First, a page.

Fraternity Versus Studentenverbindung

German "fraternity" members of different stages and ages

American all-men fraternities, often associated with a college or university, have the reputation for service, friendship and often, partying.  Well, German fraternities, sometimes called Studentenverbindung, add sports and otherwise don’t seem to be drastically different.  Some German fraternities practice academic fencing.  This is kind of like normal fencing; however, in this type of fencing, a person cannot move and the sword may only hit your opponent’s head.  Long ago, fraternity members could be picked out of a crowd because of their head scars from this “academic” sport.  Thankfully, today the Germans don’t seem to be scarring their members, probably because it seems relatively insane to practice such a violent, possibly concussion-inducing sport.  Moreover, I would think that this practice would inhibit recruitment of new members.  Who really wants to be voluntarily hit on the head?

German academic fencers

Germans and Americans believe that the friends they make through their fraternity type organization are life-long. Although American fraternities are often associated with Greek letters, German fraternities are usually named after geographical areas or rivers like, Danubia.  There is no German hazing ritual, unless you count academic fencing (which, to me, seems like hazing and thus, should be illegal), as what is thought to happen in America.  American hazing is illegal and laws are enforced against fraternities in America caught hazing.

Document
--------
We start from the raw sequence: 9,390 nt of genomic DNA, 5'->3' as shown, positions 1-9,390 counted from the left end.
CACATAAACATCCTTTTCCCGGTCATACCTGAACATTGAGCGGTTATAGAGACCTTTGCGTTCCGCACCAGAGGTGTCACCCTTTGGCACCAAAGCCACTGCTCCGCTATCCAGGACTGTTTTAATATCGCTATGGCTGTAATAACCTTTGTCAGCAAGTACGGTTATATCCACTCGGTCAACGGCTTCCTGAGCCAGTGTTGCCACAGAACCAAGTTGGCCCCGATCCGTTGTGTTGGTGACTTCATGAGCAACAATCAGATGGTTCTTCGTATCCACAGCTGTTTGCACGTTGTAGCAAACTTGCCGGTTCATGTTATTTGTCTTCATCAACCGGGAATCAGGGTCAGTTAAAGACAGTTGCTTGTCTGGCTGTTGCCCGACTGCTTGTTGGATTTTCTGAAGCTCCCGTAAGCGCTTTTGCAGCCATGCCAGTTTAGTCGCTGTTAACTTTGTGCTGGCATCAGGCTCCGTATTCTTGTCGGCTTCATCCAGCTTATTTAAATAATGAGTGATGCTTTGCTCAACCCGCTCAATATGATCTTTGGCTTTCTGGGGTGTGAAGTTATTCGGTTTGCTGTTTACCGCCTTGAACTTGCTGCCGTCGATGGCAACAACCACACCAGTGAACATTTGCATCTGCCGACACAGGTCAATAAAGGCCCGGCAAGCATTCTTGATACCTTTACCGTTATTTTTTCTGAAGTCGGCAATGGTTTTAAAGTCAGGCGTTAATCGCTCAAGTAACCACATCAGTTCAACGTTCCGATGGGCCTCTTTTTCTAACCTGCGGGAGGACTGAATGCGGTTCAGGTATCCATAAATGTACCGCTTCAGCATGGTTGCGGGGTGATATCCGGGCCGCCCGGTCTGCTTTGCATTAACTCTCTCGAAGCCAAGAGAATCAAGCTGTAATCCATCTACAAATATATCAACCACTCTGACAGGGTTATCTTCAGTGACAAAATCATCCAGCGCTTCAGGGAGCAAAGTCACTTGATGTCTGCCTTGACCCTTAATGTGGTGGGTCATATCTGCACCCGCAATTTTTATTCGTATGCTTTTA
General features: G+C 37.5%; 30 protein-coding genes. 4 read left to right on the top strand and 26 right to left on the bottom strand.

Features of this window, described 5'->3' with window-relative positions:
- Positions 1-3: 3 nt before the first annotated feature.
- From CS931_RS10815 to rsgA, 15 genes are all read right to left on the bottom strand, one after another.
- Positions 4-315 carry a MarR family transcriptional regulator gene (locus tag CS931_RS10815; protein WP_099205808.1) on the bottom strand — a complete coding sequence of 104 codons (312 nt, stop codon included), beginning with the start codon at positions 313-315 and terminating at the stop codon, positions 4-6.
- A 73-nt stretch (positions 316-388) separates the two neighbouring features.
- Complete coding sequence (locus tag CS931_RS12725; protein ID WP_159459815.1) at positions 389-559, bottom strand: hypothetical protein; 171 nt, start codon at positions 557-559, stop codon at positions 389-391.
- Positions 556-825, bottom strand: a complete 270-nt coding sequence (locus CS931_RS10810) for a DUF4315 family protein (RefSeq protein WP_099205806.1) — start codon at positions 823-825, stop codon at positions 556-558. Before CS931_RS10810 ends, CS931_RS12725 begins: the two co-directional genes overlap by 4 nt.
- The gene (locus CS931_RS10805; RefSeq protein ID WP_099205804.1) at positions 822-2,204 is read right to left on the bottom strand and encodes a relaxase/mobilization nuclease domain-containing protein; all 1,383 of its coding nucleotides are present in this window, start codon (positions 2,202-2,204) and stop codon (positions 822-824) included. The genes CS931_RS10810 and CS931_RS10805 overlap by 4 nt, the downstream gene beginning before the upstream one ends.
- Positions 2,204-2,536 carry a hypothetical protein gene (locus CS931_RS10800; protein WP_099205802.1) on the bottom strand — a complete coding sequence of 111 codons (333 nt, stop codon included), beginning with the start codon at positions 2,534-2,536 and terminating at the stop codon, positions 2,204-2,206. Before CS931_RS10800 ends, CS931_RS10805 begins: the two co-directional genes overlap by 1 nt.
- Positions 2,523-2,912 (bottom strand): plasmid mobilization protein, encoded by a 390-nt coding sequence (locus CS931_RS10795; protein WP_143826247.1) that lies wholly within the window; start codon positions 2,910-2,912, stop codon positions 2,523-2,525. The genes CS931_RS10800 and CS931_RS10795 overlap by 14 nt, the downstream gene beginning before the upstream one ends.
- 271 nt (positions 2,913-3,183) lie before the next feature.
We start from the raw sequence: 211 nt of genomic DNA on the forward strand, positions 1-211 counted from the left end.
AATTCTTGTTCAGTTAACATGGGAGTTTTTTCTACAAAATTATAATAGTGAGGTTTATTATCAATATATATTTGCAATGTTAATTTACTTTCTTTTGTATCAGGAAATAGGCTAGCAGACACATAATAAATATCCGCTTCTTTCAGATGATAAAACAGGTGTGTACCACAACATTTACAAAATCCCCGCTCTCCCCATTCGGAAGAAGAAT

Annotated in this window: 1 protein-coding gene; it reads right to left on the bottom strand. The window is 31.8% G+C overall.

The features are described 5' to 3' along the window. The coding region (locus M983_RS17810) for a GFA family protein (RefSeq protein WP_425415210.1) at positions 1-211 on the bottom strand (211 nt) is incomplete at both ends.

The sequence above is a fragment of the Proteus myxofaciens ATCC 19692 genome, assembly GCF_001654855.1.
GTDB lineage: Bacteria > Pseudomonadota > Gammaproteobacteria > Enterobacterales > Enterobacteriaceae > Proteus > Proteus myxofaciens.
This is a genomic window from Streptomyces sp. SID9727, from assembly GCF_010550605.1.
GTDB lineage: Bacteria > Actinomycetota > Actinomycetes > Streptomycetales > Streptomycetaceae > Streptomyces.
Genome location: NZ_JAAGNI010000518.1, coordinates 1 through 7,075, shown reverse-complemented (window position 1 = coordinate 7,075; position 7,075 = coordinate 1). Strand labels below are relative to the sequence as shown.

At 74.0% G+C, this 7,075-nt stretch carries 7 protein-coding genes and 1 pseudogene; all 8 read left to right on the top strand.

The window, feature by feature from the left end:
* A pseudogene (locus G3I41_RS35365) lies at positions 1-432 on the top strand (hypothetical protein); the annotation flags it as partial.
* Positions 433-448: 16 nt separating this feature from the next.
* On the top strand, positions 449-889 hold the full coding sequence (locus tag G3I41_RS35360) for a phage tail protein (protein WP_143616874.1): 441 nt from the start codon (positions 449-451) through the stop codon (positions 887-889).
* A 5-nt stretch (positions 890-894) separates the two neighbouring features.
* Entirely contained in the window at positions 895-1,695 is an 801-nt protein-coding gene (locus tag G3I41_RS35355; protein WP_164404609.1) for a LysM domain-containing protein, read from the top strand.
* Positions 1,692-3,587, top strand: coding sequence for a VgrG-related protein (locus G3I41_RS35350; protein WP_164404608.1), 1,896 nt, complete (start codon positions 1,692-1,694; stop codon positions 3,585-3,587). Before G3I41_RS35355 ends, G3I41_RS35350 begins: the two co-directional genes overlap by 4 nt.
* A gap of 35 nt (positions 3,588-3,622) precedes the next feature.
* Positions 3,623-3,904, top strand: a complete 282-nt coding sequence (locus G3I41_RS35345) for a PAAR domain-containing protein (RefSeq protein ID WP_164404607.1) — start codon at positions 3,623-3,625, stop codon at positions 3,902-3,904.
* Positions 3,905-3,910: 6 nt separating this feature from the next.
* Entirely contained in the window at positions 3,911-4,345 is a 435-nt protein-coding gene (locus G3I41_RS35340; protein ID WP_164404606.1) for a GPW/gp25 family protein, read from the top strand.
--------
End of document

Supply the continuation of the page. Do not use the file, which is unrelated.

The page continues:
The first fraternities in Germany were founded nearly 200 years ago and many were forbidden during World War II, because they were thought to have Nazi association.  After the war, many of the fraternities reopened and continued their organizations.  Their links with Nazis have rightfully scarred their reputations. However, the organizations admit fault and have since attempted to make morally righteous decisions. These organizations are thriving in both the United States and Germany, as students like to find a way to make lifelong connections with other students and alumni who have the same interests and values.